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EPS Community Engagement part of the family


A little goes a long way.

That’s the sentiment a few Edmonton Police Service (EPS) Community Engagement Team (CET) officers hoped to express when they stopped by Pregnancy Pathways to say, ‘Hello,’ while dropping off a donation on October 2.  

“Building these relationships are so important because they allow us to make connections with families, and with community organizations that work with these families, that are constantly striving to make positive changes in their lives,” said EPS Sergeant Rebecca Wright of the CET.

The EPS’s Community Engagement Team works to build and maintain community relationships within Edmonton. By establishing partnerships with the community, CET officers can better understand community perceptions of crime and disorder while also providing feedback based on these concerns.


 “These informal visits really give both sides a chance to get to know a little bit more about one another,” said Sgt. Wright. “These moms are more than the circumstances they find themselves in, and in turn they’re able to see that EPS officers are more than our uniforms.” 

Collaborating with various community supporters, Pregnancy Pathways program is a unique partnership of 25 community stakeholders from health care, addictions, mental health, government and non-profit sectors that work to address the unmet housing and support service needs of pregnant women experiencing homelessness in Edmonton. 

A division of Boyle McCauley Health Centre, the women who join the program are homeless, pregnant and can live independently with the supports that are made available to them. 

“The women who participate in the program are really trying and working to make a better life for themselves and their children,” said Nancy Peekeekoot, Wellness Coordinator of the Pregnancy Pathways program. 

“Many have had different histories with trauma or faced challenges in their lives, which can include addictions they’re trying to overcome or mental health issues. They really need more than just a roof over their head to help them build a home for themselves, and that’s what we try to do for them.” 

Providing around-the-clock care, the program operates in an apartment building with 24-7, on-site staff who are there to provide immediate support to clients, linking women to healthcare, treatment and other supports they may need while helping them build life and parenting skills.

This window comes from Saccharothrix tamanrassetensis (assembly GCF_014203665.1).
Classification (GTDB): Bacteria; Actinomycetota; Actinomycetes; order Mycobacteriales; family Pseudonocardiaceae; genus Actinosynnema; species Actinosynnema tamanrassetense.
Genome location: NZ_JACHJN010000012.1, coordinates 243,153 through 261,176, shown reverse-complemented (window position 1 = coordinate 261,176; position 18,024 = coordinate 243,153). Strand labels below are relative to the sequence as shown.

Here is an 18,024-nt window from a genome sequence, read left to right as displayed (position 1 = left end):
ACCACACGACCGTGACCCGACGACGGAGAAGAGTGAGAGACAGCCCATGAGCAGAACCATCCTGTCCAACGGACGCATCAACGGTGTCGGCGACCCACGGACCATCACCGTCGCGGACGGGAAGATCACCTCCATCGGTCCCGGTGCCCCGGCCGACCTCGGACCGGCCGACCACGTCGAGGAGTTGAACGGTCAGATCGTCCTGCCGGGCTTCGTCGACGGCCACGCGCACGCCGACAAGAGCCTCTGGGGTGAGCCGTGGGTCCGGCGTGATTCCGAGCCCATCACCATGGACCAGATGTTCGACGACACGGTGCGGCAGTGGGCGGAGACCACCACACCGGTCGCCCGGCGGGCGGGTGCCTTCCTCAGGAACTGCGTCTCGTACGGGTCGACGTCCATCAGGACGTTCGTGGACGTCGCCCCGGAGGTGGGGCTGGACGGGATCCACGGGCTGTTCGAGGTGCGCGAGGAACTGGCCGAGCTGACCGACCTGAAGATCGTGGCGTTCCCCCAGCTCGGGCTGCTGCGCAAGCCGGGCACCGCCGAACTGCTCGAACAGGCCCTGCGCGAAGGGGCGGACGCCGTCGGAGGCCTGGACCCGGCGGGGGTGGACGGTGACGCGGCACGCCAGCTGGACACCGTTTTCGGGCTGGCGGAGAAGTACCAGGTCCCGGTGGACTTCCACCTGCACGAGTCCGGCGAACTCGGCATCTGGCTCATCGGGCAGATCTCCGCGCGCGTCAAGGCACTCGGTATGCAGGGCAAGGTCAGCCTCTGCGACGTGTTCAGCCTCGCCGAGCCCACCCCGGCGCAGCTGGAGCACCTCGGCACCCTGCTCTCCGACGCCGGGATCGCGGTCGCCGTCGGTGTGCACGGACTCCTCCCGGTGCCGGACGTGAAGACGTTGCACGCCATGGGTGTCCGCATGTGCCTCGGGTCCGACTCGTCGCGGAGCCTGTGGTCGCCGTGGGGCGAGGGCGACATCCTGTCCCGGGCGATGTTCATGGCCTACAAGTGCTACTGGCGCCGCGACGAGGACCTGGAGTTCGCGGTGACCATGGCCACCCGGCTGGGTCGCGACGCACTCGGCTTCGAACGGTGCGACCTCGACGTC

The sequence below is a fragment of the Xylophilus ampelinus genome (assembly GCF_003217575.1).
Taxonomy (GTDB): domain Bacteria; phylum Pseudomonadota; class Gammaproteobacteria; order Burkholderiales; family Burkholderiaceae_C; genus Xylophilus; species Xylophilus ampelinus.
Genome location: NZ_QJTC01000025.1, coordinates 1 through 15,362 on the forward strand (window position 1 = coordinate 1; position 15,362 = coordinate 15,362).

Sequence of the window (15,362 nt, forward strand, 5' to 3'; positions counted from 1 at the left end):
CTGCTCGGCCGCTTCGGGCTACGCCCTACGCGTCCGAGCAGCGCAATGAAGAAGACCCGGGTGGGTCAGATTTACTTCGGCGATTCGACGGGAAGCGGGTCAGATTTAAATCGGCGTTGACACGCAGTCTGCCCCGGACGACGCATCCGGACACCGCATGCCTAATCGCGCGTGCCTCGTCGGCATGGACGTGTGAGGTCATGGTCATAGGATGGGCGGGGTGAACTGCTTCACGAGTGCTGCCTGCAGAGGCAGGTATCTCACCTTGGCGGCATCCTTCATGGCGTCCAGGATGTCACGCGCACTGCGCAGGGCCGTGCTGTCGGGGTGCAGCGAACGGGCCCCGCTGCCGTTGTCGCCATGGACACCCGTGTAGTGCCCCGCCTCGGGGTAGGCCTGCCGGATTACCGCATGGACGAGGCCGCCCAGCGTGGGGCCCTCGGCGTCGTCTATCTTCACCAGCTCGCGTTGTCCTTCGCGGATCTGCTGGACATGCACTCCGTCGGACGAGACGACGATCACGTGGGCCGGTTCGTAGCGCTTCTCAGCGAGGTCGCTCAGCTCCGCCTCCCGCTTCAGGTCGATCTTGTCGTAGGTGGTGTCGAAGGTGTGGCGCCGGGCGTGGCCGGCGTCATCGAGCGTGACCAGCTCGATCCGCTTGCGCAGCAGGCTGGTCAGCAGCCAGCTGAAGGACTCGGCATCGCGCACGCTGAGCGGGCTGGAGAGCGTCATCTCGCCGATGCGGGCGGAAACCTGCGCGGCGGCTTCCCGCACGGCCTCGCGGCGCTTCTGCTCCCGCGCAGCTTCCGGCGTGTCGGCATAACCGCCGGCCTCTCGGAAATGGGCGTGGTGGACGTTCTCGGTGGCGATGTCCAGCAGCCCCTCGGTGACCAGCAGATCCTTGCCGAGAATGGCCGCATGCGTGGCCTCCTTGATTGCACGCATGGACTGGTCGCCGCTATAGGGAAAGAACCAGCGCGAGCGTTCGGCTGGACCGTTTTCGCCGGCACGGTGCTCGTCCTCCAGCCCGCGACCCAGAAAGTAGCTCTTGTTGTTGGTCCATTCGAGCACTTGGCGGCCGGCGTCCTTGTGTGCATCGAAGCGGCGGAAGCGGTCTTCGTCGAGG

“We hold a number of group get-togethers,” said Peekeekoot, who explained that they try to create a comfortable space for these women to come together to support and learn from one another, and to develop positive community relationships while navigating motherhood. 

“We currently have six suites that house six clients and their infants, and as space becomes available, we will have the ability to expand to have 12 suites.”

“We feel that it is important for our participants to develop and maintain a trusting relationship with the EPS so that they can effectively work on moving forward as a Mother,” added Lesley Spry-Shandro, Assistant Team Lead, Client Support Worker at Pregnancy Pathways.


“The relationship with the EPS has been in place since the beginning of our program. The participants and their partners have had negative experiences in the past but were able to learn to turn to the members that they have come to know. Over time, they were able to lessen any anxiety associated with the uniform and see them as people who help them when they have warrants, need EPOs, get donations, have a Christmas meal made for them by the members, and just have a nice conversation some days when you need it most.” 

In opening their doors and letting EPS officers into their homes to engage with their clients, members are able to have organic, one-on-one conversations, to see how everyone is doing, and if there’s anything the Service can do to assist them in this time of change, explained Sgt. Wright. 

“We recognize and see the value in the work that this program is doing in building and maintaining community relationships, connecting these women to supports and services they might not otherwise know about or have limited access too, while also trying to help them get back on their feet. As members, we want them to know that we’re here to assist them in any way that we can.”